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Screening for postdeployment conditions: development and cross-validation of an embedded validity scale in the neurobehavioral symptom inventory.

Vanderploeg RD, Cooper DB, Belanger HG, Donnell AJ, Kennedy JE, Hopewell CA, Scott SG. Screening for postdeployment conditions: development and cross-validation of an embedded validity scale in the neurobehavioral symptom inventory. The Journal of head trauma rehabilitation. 2014 Jan 1; 29(1):1-10.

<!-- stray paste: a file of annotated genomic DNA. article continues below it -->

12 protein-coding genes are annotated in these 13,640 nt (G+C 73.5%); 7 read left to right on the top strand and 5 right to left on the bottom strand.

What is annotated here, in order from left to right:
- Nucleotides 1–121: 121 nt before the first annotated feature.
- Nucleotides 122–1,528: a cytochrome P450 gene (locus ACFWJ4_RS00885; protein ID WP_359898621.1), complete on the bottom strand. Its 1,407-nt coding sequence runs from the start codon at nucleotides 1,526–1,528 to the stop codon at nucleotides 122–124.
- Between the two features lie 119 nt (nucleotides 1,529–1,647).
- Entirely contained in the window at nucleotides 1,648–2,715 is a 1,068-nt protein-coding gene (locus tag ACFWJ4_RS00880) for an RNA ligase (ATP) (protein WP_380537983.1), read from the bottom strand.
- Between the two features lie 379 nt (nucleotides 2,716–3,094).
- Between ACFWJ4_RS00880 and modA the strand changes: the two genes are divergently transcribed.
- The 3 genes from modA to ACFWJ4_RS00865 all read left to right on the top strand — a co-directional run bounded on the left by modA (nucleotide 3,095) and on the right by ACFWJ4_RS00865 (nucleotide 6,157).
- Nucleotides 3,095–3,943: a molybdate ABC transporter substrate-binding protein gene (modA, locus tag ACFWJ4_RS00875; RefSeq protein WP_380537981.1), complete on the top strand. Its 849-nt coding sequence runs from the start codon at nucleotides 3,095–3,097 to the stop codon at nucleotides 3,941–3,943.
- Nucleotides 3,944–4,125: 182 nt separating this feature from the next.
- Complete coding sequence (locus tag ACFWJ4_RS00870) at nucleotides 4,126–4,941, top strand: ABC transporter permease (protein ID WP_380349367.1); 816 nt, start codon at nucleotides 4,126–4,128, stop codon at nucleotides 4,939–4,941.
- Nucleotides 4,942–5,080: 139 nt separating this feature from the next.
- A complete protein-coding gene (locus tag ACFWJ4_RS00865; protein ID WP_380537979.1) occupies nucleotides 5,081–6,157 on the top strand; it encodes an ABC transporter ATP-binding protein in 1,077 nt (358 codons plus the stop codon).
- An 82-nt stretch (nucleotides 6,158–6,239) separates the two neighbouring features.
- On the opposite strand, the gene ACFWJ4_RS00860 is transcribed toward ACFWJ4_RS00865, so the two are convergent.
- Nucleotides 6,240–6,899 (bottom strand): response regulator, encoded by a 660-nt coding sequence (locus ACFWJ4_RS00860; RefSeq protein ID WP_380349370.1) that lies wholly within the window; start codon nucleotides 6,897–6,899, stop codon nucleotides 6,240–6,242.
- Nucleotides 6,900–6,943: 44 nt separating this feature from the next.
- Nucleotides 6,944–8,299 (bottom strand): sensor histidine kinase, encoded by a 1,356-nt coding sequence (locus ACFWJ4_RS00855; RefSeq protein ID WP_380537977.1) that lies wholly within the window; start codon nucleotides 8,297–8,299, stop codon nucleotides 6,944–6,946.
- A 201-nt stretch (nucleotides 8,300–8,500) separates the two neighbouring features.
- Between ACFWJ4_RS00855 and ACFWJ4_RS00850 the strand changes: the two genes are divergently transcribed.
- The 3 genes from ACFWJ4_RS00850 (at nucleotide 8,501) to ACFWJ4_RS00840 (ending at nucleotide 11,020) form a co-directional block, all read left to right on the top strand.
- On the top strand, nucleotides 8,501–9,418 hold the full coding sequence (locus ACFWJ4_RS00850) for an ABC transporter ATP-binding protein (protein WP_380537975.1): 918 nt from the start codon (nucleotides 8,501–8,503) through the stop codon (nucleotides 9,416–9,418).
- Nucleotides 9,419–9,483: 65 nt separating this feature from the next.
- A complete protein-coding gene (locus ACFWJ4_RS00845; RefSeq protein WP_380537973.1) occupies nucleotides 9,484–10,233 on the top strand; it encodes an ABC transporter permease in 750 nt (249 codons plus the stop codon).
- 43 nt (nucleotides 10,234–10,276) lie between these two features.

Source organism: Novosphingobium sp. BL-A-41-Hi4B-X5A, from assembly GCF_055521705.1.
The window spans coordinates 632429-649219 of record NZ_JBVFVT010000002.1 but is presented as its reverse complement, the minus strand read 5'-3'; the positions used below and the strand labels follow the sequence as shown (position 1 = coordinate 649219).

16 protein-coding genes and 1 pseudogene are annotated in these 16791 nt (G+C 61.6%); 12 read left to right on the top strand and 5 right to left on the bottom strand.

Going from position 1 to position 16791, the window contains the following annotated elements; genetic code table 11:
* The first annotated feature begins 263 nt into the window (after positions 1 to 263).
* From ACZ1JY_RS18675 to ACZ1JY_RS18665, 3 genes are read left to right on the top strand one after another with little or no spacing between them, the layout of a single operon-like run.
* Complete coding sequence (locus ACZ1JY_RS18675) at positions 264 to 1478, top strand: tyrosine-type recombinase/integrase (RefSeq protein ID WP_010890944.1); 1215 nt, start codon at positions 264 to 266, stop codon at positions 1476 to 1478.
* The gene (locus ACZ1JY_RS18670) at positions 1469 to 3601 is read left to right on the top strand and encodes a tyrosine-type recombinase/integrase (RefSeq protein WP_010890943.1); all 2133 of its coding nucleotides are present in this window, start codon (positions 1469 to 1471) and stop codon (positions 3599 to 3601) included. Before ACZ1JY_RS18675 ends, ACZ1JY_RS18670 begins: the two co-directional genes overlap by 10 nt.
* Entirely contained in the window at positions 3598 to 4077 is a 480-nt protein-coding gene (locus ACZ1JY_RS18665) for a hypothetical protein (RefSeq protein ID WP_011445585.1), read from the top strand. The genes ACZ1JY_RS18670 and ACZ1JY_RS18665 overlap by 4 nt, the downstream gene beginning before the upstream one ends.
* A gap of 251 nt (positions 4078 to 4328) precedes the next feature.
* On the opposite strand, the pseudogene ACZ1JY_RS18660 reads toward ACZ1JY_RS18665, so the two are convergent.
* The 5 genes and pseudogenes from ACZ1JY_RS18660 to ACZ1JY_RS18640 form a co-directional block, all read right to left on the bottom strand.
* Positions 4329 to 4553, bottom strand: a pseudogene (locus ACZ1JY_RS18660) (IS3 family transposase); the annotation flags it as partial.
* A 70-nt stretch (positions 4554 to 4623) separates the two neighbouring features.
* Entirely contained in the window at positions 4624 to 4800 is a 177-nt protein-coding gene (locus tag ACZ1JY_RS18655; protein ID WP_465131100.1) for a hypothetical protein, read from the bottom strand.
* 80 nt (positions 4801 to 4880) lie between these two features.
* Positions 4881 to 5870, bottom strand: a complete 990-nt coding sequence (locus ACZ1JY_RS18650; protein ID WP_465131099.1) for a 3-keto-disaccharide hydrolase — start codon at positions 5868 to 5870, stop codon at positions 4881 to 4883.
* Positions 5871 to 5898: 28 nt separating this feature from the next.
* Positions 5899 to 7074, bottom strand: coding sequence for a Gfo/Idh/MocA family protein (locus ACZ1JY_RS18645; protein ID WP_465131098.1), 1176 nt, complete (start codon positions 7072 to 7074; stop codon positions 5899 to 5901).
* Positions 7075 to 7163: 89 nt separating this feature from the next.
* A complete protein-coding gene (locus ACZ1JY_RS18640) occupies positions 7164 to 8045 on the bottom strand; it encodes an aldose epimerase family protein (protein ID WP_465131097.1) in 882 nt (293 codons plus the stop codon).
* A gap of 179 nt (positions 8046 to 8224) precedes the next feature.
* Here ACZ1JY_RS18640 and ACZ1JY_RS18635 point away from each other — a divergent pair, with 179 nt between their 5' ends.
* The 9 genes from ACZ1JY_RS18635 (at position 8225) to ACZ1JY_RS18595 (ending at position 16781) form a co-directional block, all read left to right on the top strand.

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OBJECTIVE: To develop and cross-validate internal validity scales for the Neurobehavioral Symptom Inventory (NSI). PARTICIPANTS: Four existing data sets were used: (1) outpatient clinical traumatic brain injury (TBI)/neurorehabilitation database from a military site (n = 403), (2) National Department of Veterans Affairs TBI evaluation database (n = 48 175), (3) Florida National Guard nonclinical TBI survey database (n = 3098), and (4) a cross-validation outpatient clinical TBI/neurorehabilitation database combined across 2 military medical centers (n = 206). RESEARCH DESIGN: Secondary analysis of existing cohort data to develop (study 1) and cross-validate (study 2) internal validity scales for the NSI. MAIN MEASURES: The NSI, Mild Brain Injury Atypical Symptoms, and Personality Assessment Inventory scores. RESULTS: Study 1: Three NSI validity scales were developed, composed of 5 unusual items (Negative Impression Management [NIM5]), 6 low-frequency items (LOW6), and the combination of 10 nonoverlapping items (Validity-10). Cut scores maximizing sensitivity and specificity on these measures were determined, using a Mild Brain Injury Atypical Symptoms score of 8 or more as the criterion for invalidity. Study 2: The same validity scale cut scores again resulted in the highest classification accuracy and optimal balance between sensitivity and specificity in the cross-validation sample, using a Personality Assessment Inventory Negative Impression Management scale with a T score of 75 or higher as the criterion for invalidity. CONCLUSIONS: The NSI is widely used in the Department of Defense and Veterans Affairs as a symptom-severity assessment following TBI, but is subject to symptom overreporting or exaggeration. This study developed embedded NSI validity scales to facilitate the detection of invalid response styles. The NSI Validity-10 scale appears to hold considerable promise for validity assessment when the NSI is used as a population-screening tool.

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